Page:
Determining if the Cow/Heifer Needs Your Help

Four decisions dramatically affect the outcome of delivery.
They are:

  1. Frequency of observation
    Recommended frequency of observation is every 1-2 hours. The ability to perform this is based on staffing at your dairy.
    Once a cow/heifer in stage 2 of labor the frequency of observation should increase to every 30 minutes. It is important to see if the dam is making progress in that time or not.

  2. Knowing when to intervene
    To make decisions about when to intervene it is important to know the normal range of time it takes for each stage of labor. All personnel should know the guidelines for intervention and understand why those guidelines are in place.


    The guidelines below are based on the stage of labor.


    Stage 1 -
    Usually lasts 2-6 hours
    If you do not notice any progression to stage 2 after 4 hours the cow/heifer should be examined to determine if there is a problem. Low blood calcium (milk fever), uterine torsion, or a calf in breech presentation can prevent the cow from going into Stage 2 of labor. (See the glossary for an explination of these terms.)

    Stage 2 -
    Intervention is needed if any of the following occur:

    1. If the water sac has been visible for 2 hours and you have not seen any progression (the cow is not trying).
    2. If the cow has been trying for over 30 minutes and making no progress.
    3. If the cow has quit trying for more than a 15-20 minute period of time after a period of progress. Rest periods normally should not last longer that 5-10 minutes.
    4. If the cow or calf is showing signs of stress or fatigue -- like a swollen tongue in the calf, yellow staining (meconium) of the fetus, or severe bleeding from the rectum of the cow.



    5. If you suspect that the calf is in an abnormal presentation, position, or posture.

     

    Stage 3 -
    If the fetal membranes have not been passed within 12 hours after calving, intervention may be necessary. If they are retained, treatment may be indicated. In no instance should the membranes be manually removed. This may be detrimental to the cow's future reproductive performance.
    It may be beneficial to cut the membranes close to the vulva in order to decrease the opportunity for contaminants (dirt, bacteria) to obtain entrance into the reproductive tract of the cow.
    Be sure to consult with your veterinarian about proper treatment of retained fetal membranes in your dairy cows.

    It is important to realize that early intervention provides the greatest benefit for calf survivability and future reproductive performance of the cow.

  3. Determine if the calf can be delivered by forced extraction (pulling).
    Once you have decided to intervene you should palpate the calf and the birth canal: 1) to determine if the calf is alive or not and 2) to see if it can be delivered through the birth canal of the cow.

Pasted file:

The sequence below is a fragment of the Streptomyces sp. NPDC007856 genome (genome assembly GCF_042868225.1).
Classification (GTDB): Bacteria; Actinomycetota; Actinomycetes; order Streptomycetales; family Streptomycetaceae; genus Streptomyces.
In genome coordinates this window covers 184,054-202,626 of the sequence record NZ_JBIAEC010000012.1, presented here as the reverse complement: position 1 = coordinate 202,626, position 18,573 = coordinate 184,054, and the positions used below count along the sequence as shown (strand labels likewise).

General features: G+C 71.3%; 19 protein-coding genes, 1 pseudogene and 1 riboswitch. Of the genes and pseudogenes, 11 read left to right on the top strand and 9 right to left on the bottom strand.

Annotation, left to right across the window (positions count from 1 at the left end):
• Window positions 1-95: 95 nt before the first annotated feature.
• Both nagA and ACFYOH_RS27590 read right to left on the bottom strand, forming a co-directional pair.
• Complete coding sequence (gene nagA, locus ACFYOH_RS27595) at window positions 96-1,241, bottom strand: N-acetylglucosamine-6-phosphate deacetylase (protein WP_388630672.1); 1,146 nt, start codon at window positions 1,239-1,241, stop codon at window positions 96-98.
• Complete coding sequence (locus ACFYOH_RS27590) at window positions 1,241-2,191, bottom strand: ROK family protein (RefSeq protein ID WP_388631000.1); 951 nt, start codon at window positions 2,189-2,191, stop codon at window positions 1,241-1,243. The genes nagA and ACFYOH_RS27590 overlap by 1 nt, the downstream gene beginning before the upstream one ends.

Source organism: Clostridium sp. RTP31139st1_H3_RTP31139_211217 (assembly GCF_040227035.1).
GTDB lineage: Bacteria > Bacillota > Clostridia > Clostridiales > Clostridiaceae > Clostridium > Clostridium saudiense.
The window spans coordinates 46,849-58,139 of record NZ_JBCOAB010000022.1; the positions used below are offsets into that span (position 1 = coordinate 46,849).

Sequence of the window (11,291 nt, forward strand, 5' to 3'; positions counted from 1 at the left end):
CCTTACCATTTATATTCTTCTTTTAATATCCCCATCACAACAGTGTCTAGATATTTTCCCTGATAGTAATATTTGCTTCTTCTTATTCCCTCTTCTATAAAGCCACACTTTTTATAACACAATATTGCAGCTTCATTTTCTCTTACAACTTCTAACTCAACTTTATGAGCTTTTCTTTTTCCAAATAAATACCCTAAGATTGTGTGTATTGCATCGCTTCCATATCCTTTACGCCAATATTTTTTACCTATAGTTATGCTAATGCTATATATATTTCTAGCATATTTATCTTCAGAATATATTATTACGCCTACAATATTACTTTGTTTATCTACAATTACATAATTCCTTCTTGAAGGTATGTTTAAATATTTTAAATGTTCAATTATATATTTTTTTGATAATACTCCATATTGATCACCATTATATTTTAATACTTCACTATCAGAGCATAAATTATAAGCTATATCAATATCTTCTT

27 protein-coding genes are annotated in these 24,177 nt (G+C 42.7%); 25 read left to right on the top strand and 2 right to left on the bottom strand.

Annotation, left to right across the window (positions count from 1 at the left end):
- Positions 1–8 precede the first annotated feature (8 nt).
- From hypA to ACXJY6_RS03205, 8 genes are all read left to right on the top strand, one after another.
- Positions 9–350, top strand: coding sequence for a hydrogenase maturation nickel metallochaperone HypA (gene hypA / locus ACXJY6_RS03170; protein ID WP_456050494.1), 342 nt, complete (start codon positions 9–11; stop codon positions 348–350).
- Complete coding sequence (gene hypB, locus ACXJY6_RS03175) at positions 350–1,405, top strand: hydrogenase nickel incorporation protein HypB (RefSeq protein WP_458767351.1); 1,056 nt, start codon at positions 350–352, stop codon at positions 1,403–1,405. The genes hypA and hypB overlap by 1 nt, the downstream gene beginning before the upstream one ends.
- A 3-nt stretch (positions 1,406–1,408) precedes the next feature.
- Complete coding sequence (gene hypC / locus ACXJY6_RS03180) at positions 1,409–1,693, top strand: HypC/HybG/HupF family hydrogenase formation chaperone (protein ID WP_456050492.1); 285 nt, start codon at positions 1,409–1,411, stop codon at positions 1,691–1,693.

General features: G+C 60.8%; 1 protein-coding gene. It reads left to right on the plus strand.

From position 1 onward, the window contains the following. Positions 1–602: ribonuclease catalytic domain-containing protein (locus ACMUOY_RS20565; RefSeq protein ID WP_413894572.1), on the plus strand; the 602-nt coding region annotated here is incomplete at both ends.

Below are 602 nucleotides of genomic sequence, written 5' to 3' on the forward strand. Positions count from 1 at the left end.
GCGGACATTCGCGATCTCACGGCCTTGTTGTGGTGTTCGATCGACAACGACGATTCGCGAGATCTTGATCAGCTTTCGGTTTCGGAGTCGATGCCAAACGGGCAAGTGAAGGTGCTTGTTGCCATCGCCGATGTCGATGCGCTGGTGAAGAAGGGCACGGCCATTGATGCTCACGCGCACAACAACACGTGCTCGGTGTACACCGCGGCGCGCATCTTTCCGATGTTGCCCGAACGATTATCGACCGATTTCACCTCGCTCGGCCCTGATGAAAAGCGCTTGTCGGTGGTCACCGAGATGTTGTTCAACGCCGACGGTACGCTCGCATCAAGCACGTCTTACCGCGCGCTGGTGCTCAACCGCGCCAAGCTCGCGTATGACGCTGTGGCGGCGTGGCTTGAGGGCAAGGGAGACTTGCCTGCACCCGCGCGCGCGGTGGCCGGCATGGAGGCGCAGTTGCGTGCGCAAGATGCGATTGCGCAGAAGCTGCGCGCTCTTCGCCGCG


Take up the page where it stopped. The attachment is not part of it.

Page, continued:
• If the birth canal is abnormal it is time to call for professional help.
    • If the cervix is not fully dilated the cow should be given more time for dilation or checked for other signs of milk fever.
    • If the calf's head is too large to fit through the birth canal forced extraction should not be performed.
    • Studies have shown that calves delivered by c-section after forced extraction has failed have a decreased chance of survival compared to calves delivered by c-section alone. Therefore the decision to perform a c-section should be made a early as possible and the decision to pull the calf should be based on a realistic assessment of the likelihood of success.
    • If the decision is made to pull the calf, you should know when to keep pulling and when to quit.
    • Be sure to always correct any malpositions prior to forced extraction.
    • For a forwards (anterior) presented calf, the head and shoulders must be able to pass the pelvic canal or the calf cannot be delivered. The shoulders of the calf are through the pelvis of the cow when the knees (carpi) of the calf are at the vulva. If you cannot get both knees to the vulva, the calf cannot be pulled without damage to the calf or cow.
    • For a backwards (posterior) calf, if the hocks are one hand width beyond (outside) the vulva, the hips should be through the birth canal and you should be able to deliver the calf.


  4. When to call for professional assistance.
    Professional assistance may not always mean a veterinarian, it may just be someone with more experience then yourself.
    Call for assistance if:
    1. You cannot assess the problem.
    2. You know what you are dealing with but you do not know how to correct it.
    3. You have been trying to correct the problem for 30 minutes and have not made any progress
 
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